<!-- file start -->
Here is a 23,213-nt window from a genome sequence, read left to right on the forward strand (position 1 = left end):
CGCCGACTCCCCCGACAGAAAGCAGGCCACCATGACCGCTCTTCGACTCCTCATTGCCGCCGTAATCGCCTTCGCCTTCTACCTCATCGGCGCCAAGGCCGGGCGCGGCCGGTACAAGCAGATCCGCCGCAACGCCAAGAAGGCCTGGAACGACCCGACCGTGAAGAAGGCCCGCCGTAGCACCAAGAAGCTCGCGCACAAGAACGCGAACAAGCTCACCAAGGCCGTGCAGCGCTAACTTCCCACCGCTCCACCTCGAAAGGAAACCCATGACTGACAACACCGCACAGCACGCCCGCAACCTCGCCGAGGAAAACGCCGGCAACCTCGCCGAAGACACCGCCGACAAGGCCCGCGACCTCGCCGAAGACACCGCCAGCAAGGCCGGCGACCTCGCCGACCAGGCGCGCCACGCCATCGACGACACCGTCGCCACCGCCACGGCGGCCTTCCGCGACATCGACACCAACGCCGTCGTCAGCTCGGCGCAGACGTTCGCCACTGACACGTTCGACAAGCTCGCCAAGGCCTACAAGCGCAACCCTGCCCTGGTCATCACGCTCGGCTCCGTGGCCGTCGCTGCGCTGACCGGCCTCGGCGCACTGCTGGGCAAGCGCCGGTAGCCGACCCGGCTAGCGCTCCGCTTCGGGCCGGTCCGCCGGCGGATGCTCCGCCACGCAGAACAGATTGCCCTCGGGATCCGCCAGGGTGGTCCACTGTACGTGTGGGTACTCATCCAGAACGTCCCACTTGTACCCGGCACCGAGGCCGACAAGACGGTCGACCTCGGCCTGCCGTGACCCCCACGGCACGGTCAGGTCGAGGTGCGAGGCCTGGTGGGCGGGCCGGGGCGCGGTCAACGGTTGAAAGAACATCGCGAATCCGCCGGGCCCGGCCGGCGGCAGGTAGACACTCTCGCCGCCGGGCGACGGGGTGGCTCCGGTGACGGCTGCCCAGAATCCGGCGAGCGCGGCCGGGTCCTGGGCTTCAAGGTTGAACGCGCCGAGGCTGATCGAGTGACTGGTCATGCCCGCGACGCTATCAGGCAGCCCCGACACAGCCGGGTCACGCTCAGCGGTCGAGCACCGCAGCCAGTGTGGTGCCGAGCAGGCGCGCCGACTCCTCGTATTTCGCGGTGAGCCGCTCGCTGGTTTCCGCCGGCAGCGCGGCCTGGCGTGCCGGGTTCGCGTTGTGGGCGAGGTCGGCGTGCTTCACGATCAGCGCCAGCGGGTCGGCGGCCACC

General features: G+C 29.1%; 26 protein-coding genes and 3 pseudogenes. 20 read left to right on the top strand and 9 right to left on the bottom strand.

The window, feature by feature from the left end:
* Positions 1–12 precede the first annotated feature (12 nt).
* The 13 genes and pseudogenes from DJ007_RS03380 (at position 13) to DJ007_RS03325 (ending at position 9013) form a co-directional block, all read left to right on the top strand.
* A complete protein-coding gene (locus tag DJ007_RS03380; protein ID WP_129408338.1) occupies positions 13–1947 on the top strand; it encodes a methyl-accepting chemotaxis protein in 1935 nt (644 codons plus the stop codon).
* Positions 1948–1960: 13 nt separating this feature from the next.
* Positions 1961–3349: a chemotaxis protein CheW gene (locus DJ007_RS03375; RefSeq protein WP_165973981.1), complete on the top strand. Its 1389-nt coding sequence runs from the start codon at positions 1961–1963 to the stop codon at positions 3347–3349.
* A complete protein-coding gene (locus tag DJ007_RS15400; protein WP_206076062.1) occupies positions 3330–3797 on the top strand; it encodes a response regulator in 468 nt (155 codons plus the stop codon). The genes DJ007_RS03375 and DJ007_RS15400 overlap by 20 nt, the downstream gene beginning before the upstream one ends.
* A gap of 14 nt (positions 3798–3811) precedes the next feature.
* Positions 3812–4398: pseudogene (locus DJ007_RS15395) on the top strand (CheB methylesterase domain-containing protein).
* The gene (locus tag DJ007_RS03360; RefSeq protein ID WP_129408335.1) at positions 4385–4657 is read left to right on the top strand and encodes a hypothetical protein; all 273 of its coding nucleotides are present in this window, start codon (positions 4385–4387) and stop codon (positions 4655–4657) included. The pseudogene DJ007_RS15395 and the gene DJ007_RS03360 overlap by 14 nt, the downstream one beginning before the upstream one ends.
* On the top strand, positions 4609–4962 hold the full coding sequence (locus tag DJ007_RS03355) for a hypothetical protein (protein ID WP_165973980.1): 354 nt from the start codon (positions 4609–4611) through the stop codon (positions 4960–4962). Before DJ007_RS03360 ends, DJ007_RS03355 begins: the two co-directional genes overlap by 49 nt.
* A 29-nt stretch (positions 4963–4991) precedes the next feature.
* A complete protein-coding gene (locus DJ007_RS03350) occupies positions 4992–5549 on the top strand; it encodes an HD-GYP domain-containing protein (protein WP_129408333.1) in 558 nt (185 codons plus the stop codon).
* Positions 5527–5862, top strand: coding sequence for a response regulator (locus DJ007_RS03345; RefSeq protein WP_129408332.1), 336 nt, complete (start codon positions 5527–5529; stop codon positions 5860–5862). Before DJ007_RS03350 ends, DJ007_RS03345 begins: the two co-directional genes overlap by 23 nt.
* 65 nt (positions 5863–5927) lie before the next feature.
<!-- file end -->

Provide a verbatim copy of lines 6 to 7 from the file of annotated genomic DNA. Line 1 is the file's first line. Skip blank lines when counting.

* The 13 genes and pseudogenes from DJ007_RS03380 (at position 13) to DJ007_RS03325 (ending at position 9013) form a co-directional block, all read left to right on the top strand.
* A complete protein-coding gene (locus tag DJ007_RS03380; protein ID WP_129408338.1) occupies positions 13–1947 on the top strand; it encodes a methyl-accepting chemotaxis protein in 1935 nt (644 codons plus the stop codon).